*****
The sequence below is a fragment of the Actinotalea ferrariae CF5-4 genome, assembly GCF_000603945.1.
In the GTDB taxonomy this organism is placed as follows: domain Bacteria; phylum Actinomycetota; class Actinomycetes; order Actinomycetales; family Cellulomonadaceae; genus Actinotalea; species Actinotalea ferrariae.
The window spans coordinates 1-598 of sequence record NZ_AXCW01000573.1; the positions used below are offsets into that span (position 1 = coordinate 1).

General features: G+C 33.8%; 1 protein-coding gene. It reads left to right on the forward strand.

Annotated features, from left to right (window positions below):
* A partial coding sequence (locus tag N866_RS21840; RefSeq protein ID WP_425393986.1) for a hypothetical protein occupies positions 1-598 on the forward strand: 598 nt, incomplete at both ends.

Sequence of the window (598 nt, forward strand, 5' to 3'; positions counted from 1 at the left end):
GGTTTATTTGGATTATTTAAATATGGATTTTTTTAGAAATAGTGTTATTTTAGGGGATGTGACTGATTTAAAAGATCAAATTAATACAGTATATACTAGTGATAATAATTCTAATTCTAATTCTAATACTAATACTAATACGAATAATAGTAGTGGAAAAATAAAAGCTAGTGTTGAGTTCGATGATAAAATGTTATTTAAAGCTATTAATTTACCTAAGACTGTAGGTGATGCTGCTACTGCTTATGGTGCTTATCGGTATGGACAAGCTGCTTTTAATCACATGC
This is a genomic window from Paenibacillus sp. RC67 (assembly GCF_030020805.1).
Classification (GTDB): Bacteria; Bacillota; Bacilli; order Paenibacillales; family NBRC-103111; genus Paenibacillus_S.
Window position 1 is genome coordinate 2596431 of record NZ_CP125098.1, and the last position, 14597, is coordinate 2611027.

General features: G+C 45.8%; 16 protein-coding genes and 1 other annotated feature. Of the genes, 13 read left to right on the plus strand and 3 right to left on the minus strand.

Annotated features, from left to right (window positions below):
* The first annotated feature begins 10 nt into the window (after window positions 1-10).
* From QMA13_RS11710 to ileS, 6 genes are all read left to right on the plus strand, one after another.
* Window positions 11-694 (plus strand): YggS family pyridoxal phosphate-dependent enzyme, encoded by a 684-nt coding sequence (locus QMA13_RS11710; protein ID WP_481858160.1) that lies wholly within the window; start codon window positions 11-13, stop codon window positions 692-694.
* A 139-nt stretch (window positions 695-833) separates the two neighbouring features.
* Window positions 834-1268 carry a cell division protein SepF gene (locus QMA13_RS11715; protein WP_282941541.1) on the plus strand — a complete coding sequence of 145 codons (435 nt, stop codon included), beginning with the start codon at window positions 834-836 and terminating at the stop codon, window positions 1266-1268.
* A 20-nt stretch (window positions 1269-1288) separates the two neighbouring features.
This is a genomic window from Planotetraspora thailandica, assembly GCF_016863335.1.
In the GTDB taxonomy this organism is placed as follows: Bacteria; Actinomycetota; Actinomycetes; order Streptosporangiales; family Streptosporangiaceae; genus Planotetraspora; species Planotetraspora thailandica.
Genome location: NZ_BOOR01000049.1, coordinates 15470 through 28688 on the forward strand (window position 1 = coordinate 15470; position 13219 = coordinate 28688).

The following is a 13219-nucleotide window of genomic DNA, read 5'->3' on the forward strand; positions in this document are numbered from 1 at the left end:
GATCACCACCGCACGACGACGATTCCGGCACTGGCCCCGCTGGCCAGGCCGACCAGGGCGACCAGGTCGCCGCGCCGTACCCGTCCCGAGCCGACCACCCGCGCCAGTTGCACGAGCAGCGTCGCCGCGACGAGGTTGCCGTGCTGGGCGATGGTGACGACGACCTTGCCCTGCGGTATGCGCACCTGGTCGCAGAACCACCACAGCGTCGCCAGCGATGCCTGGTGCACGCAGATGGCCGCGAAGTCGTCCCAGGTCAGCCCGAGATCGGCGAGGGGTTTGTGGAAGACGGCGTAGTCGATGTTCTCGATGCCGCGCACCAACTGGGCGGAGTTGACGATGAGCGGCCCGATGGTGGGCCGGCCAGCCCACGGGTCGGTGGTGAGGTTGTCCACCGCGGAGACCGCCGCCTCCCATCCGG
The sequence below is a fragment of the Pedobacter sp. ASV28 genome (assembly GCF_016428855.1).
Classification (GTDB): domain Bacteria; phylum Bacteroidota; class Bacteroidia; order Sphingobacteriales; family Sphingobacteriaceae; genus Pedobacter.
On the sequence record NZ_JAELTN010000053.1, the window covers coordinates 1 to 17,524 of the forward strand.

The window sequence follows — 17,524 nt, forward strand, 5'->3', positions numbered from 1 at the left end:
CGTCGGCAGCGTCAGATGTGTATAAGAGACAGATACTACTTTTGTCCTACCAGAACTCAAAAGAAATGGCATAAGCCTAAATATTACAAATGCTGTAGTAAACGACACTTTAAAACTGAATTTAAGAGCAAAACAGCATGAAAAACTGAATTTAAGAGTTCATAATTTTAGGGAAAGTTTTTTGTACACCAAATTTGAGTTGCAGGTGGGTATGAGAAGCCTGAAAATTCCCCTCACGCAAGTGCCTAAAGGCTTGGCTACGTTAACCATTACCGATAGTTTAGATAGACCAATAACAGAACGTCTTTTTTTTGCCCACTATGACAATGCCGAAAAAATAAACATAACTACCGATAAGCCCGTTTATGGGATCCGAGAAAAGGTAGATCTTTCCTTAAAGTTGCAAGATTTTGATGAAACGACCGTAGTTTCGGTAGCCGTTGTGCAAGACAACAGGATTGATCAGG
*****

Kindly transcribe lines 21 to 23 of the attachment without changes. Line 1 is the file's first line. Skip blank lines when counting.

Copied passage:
In the GTDB taxonomy this organism is placed as follows: Bacteria; Actinomycetota; Actinomycetes; order Streptosporangiales; family Streptosporangiaceae; genus Planotetraspora; species Planotetraspora thailandica.
Genome location: NZ_BOOR01000049.1, coordinates 15470 through 28688 on the forward strand (window position 1 = coordinate 15470; position 13219 = coordinate 28688).

The following is a 13219-nucleotide window of genomic DNA, read 5'->3' on the forward strand; positions in this document are numbered from 1 at the left end: